Distraught and despairing, Camus said and wrote nothing on Algeria between early 1956 and mid-1958, when he collected his articles and speeches into a book. Behind the scenes, he interceded with French ministers to show leniency to Algerian fighters sentenced to the guillotine. By 1958, however, no one in a with-us-or-against-us climate of mutual detestation wanted to hear from the sad guy in the middle of the road. The publication flopped; and it took until 2013 for these Algerian Chronicles to appear in Arthur Goldhammer’s first-rate English translation. It remains an exemplary, even inspiring, act of conscience and of witness.
Camus’s Algerian dilemmas had nothing to do with “centrism”, with compromise or with even-handed detachment. He knew, he loved, and he suffered with, both irreconcilable sides. Riven to the core of his being by divided allegiances, Camus the Algerian appears, in hindsight, to be as much of a tragic figure as any of the existential heroes he created in works such as The Fall or The Just. Posterity, and reputation, has sometimes blunted the force of the wrenching ambivalence that he felt about his homeland and its fate. Read his own words and this conflicted integrity comes into dazzling focus.
In 1957 — as Algerian Chronicles though not Speaking Out explains – Camus ran into trouble after he had travelled to Stockholm to accept the Nobel Prize. At a press conference the next day, an FLN journalist attacked his stance. Camus responded by reaffirming his belief in “a just Algeria in which both populations must live in peace and equality”. But he also condemned “blind terrorism” in Algiers. “People are now planting bombs in the tramways of Algiers,” he said. “My mother might be on one of those tramways. If that is justice, then I prefer my mother”.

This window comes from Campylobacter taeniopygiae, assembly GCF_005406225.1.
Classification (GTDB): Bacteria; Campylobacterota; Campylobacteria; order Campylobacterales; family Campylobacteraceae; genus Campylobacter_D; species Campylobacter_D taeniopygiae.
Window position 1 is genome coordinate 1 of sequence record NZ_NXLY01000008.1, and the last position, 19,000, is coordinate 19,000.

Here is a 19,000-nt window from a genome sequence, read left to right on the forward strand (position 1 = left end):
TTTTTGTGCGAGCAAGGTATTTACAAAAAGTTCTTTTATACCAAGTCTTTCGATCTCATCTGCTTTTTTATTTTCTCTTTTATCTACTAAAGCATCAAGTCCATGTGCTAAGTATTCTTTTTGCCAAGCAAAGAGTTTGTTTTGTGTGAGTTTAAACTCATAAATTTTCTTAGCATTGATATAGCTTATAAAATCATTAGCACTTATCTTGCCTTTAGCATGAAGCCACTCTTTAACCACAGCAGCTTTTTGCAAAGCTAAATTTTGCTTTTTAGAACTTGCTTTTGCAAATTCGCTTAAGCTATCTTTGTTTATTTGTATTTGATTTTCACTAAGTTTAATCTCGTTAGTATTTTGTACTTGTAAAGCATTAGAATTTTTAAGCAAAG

Le Monde, however, reported a twisted paraphrase of what he had said: “I believe in justice, but I will defend my mother before justice.” Worse, a grossly distorted version of his meaning passed into political folklore when later writers pretended Camus had stated: “Between justice and my mother, I choose my mother.” Yet the thrust of his remark was to show that indiscriminate violence against civilians never counts as “justice”. Divided souls, even one as eloquent as Camus, may struggle to get their message of balance, nuance and plurality across. Now, in another age of fervent faith and monocular vision, we need to hear it again.